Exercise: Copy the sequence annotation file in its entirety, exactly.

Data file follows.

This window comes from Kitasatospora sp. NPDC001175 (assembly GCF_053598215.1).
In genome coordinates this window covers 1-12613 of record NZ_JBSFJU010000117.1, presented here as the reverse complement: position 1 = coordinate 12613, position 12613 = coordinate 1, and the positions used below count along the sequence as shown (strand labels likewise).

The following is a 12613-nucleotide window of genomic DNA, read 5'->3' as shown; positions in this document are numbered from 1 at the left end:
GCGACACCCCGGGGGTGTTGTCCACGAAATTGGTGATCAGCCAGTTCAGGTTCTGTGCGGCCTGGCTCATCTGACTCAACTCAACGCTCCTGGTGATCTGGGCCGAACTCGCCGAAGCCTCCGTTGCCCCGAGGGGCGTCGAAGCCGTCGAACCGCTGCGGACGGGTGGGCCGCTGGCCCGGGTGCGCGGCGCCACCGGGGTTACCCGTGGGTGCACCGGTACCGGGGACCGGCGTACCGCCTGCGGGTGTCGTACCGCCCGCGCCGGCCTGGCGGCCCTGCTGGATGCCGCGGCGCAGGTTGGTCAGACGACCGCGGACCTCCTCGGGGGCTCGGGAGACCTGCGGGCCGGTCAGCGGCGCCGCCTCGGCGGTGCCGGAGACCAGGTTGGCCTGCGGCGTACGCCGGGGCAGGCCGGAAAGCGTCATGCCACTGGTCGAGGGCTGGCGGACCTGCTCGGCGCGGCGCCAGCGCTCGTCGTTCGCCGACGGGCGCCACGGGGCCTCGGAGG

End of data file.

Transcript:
This window comes from Kitasatospora sp. NPDC001175 (assembly GCF_053598215.1).
In genome coordinates this window covers 1-12613 of record NZ_JBSFJU010000117.1, presented here as the reverse complement: position 1 = coordinate 12613, position 12613 = coordinate 1, and the positions used below count along the sequence as shown (strand labels likewise).

The following is a 12613-nucleotide window of genomic DNA, read 5'->3' as shown; positions in this document are numbered from 1 at the left end:
GCGACACCCCGGGGGTGTTGTCCACGAAATTGGTGATCAGCCAGTTCAGGTTCTGTGCGGCCTGGCTCATCTGACTCAACTCAACGCTCCTGGTGATCTGGGCCGAACTCGCCGAAGCCTCCGTTGCCCCGAGGGGCGTCGAAGCCGTCGAACCGCTGCGGACGGGTGGGCCGCTGGCCCGGGTGCGCGGCGCCACCGGGGTTACCCGTGGGTGCACCGGTACCGGGGACCGGCGTACCGCCTGCGGGTGTCGTACCGCCCGCGCCGGCCTGGCGGCCCTGCTGGATGCCGCGGCGCAGGTTGGTCAGACGACCGCGGACCTCCTCGGGGGCTCGGGAGACCTGCGGGCCGGTCAGCGGCGCCGCCTCGGCGGTGCCGGAGACCAGGTTGGCCTGCGGCGTACGCCGGGGCAGGCCGGAAAGCGTCATGCCACTGGTCGAGGGCTGGCGGACCTGCTCGGCGCGGCGCCAGCGCTCGTCGTTCGCCGACGGGCGCCACGGGGCCTCGGAGG